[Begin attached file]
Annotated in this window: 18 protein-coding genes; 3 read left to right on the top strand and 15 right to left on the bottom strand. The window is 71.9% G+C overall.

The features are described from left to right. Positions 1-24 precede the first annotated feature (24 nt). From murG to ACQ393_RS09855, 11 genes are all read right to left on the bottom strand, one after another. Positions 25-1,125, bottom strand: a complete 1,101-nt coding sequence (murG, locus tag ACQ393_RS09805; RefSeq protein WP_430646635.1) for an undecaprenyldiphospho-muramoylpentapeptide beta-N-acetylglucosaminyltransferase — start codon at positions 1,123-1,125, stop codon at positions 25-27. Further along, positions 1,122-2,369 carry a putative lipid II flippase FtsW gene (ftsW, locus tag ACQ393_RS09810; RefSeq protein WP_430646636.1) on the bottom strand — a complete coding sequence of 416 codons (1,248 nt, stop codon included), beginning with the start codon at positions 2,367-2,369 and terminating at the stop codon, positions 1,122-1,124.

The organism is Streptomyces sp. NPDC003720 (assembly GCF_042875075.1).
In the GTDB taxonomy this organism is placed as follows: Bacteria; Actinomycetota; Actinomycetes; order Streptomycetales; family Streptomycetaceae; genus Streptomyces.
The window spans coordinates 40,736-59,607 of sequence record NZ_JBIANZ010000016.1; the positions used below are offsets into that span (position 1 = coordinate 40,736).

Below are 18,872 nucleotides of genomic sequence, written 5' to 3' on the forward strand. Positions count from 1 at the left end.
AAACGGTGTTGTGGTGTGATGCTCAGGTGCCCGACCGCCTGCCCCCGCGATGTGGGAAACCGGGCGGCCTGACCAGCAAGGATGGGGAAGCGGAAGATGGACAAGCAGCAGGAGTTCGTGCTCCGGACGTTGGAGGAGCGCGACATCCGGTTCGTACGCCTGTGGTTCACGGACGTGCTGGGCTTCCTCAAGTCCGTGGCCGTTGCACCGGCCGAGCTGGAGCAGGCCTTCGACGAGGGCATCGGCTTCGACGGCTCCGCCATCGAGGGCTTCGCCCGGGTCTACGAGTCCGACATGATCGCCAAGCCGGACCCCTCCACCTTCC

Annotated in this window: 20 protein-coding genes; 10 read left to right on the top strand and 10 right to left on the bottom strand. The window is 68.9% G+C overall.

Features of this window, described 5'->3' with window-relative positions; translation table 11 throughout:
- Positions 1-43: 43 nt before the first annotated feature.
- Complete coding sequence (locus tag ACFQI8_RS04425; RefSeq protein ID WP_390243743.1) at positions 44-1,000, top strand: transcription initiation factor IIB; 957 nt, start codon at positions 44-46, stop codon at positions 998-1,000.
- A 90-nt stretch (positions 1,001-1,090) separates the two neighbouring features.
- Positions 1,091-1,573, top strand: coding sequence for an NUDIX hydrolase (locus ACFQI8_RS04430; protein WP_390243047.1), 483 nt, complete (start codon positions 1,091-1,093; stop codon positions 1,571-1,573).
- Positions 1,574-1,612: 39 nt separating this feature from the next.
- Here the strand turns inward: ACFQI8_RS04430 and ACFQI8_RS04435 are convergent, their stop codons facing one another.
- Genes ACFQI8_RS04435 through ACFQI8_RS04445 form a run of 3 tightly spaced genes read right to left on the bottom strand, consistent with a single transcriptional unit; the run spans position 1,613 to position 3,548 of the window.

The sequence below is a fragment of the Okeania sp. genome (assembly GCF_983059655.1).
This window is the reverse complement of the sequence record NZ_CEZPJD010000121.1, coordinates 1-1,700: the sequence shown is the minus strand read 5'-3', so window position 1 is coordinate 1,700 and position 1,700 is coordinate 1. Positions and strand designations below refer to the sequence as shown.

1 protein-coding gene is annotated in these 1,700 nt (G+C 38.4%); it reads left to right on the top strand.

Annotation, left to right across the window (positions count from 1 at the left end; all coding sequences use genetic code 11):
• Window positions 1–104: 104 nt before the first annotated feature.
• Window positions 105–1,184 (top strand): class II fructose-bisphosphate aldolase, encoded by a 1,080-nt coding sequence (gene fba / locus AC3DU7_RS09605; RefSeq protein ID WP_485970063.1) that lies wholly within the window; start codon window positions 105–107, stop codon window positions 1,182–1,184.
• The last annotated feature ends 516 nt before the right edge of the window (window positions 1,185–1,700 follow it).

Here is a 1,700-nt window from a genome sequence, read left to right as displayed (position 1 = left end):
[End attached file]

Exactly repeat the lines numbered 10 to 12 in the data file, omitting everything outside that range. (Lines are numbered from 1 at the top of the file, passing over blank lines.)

- Positions 1-43: 43 nt before the first annotated feature.
- Complete coding sequence (locus tag ACFQI8_RS04425; RefSeq protein ID WP_390243743.1) at positions 44-1,000, top strand: transcription initiation factor IIB; 957 nt, start codon at positions 44-46, stop codon at positions 998-1,000.
- A 90-nt stretch (positions 1,001-1,090) separates the two neighbouring features.